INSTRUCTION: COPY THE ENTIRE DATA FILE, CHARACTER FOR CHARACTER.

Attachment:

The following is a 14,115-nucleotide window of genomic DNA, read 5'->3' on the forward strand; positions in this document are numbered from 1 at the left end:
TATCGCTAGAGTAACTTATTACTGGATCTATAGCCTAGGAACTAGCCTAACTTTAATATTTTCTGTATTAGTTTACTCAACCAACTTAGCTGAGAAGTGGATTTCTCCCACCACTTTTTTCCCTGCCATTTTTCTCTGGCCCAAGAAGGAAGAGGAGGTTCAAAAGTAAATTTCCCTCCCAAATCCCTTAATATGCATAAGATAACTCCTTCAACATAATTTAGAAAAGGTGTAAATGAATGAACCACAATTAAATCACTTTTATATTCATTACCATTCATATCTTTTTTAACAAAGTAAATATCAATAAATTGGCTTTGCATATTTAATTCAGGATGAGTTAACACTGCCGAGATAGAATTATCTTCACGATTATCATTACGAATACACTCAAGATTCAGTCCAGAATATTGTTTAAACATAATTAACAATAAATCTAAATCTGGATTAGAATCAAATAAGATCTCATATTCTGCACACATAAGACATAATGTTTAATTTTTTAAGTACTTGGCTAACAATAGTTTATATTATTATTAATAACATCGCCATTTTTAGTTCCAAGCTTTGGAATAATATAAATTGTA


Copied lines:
The following is a 14,115-nucleotide window of genomic DNA, read 5'->3' on the forward strand; positions in this document are numbered from 1 at the left end:
TATCGCTAGAGTAACTTATTACTGGATCTATAGCCTAGGAACTAGCCTAACTTTAATATTTTCTGTATTAGTTTACTCAACCAACTTAGCTGAGAAGTGGATTTCTCCCACCACTTTTTTCCCTGCCATTTTTCTCTGGCCCAAGAAGGAAGAGGAGGTTCAAAAGTAAATTTCCCTCCCAAATCCCTTAATATGCATAAGATAACTCCTTCAACATAATTTAGAAAAGGTGTAAATGAATGAACCACAATTAAATCACTTTTATATTCATTACCATTCATATCTTTTTTAACAAAGTAAATATCAATAAATTGGCTTTGCATATTTAATTCAGGATGAGTTAACACTGCCGAGATAGAATTATCTTCACGATTATCATTACGAATACACTCAAGATTCAGTCCAGAATATTGTTTAAACATAATTAACAATAAATCTAAATCTGGATTAGAATCAAATAAGATCTCATATTCTGCACACATAAGACATAATGTTTAATTTTTTAAGTACTTGGCTAACAATAGTTTATATTATTATTAATAACATCGCCATTTTTAGTTCCAAGCTTTGGAATAATATAAATTGTA